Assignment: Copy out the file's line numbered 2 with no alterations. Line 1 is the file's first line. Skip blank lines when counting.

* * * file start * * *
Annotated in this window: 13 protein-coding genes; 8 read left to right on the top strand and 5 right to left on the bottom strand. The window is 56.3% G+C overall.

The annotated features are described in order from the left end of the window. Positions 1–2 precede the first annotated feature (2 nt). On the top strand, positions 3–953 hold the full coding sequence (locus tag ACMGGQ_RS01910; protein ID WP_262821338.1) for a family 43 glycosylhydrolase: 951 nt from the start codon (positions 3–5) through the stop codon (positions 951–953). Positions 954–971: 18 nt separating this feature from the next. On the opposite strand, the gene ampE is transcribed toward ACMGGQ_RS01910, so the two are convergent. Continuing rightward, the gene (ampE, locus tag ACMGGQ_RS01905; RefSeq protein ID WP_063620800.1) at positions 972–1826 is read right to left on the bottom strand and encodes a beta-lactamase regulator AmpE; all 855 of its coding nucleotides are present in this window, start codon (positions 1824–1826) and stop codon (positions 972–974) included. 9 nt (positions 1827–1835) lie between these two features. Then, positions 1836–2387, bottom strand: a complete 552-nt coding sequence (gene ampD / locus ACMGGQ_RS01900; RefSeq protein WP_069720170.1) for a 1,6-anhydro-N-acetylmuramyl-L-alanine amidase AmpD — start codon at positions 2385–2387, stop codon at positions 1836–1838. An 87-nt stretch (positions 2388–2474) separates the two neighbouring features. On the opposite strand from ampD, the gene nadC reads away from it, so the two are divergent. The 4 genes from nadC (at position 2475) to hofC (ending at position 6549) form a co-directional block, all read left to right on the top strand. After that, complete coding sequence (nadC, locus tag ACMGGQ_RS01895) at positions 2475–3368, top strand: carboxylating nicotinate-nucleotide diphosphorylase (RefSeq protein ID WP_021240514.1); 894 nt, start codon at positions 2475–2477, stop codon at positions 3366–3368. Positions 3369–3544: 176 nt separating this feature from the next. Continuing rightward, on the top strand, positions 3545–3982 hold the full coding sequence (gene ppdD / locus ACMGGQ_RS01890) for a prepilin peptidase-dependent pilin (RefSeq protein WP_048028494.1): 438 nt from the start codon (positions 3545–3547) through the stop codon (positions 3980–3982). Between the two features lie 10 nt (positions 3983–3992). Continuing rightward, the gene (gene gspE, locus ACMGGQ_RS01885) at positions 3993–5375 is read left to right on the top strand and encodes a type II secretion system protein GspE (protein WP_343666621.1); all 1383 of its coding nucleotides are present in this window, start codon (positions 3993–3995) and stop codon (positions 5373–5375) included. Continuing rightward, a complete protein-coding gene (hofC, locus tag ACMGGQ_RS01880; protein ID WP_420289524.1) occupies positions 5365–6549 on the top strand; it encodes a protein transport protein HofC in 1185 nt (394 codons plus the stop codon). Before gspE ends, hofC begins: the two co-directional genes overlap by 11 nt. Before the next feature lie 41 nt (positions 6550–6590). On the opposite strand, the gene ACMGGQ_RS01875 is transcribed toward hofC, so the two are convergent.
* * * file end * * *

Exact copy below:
The annotated features are described in order from the left end of the window. Positions 1–2 precede the first annotated feature (2 nt). On the top strand, positions 3–953 hold the full coding sequence (locus tag ACMGGQ_RS01910; protein ID WP_262821338.1) for a family 43 glycosylhydrolase: 951 nt from the start codon (positions 3–5) through the stop codon (positions 951–953). Positions 954–971: 18 nt separating this feature from the next. On the opposite strand, the gene ampE is transcribed toward ACMGGQ_RS01910, so the two are convergent. Continuing rightward, the gene (ampE, locus tag ACMGGQ_RS01905; RefSeq protein ID WP_063620800.1) at positions 972–1826 is read right to left on the bottom strand and encodes a beta-lactamase regulator AmpE; all 855 of its coding nucleotides are present in this window, start codon (positions 1824–1826) and stop codon (positions 972–974) included. 9 nt (positions 1827–1835) lie between these two features. Then, positions 1836–2387, bottom strand: a complete 552-nt coding sequence (gene ampD / locus ACMGGQ_RS01900; RefSeq protein WP_069720170.1) for a 1,6-anhydro-N-acetylmuramyl-L-alanine amidase AmpD — start codon at positions 2385–2387, stop codon at positions 1836–1838. An 87-nt stretch (positions 2388–2474) separates the two neighbouring features. On the opposite strand from ampD, the gene nadC reads away from it, so the two are divergent. The 4 genes from nadC (at position 2475) to hofC (ending at position 6549) form a co-directional block, all read left to right on the top strand. After that, complete coding sequence (nadC, locus tag ACMGGQ_RS01895) at positions 2475–3368, top strand: carboxylating nicotinate-nucleotide diphosphorylase (RefSeq protein ID WP_021240514.1); 894 nt, start codon at positions 2475–2477, stop codon at positions 3366–3368. Positions 3369–3544: 176 nt separating this feature from the next. Continuing rightward, on the top strand, positions 3545–3982 hold the full coding sequence (gene ppdD / locus ACMGGQ_RS01890) for a prepilin peptidase-dependent pilin (RefSeq protein WP_048028494.1): 438 nt from the start codon (positions 3545–3547) through the stop codon (positions 3980–3982). Between the two features lie 10 nt (positions 3983–3992). Continuing rightward, the gene (gene gspE, locus ACMGGQ_RS01885) at positions 3993–5375 is read left to right on the top strand and encodes a type II secretion system protein GspE (protein WP_343666621.1); all 1383 of its coding nucleotides are present in this window, start codon (positions 3993–3995) and stop codon (positions 5373–5375) included. Continuing rightward, a complete protein-coding gene (hofC, locus tag ACMGGQ_RS01880; protein ID WP_420289524.1) occupies positions 5365–6549 on the top strand; it encodes a protein transport protein HofC in 1185 nt (394 codons plus the stop codon). Before gspE ends, hofC begins: the two co-directional genes overlap by 11 nt. Before the next feature lie 41 nt (positions 6550–6590). On the opposite strand, the gene ACMGGQ_RS01875 is transcribed toward hofC, so the two are convergent.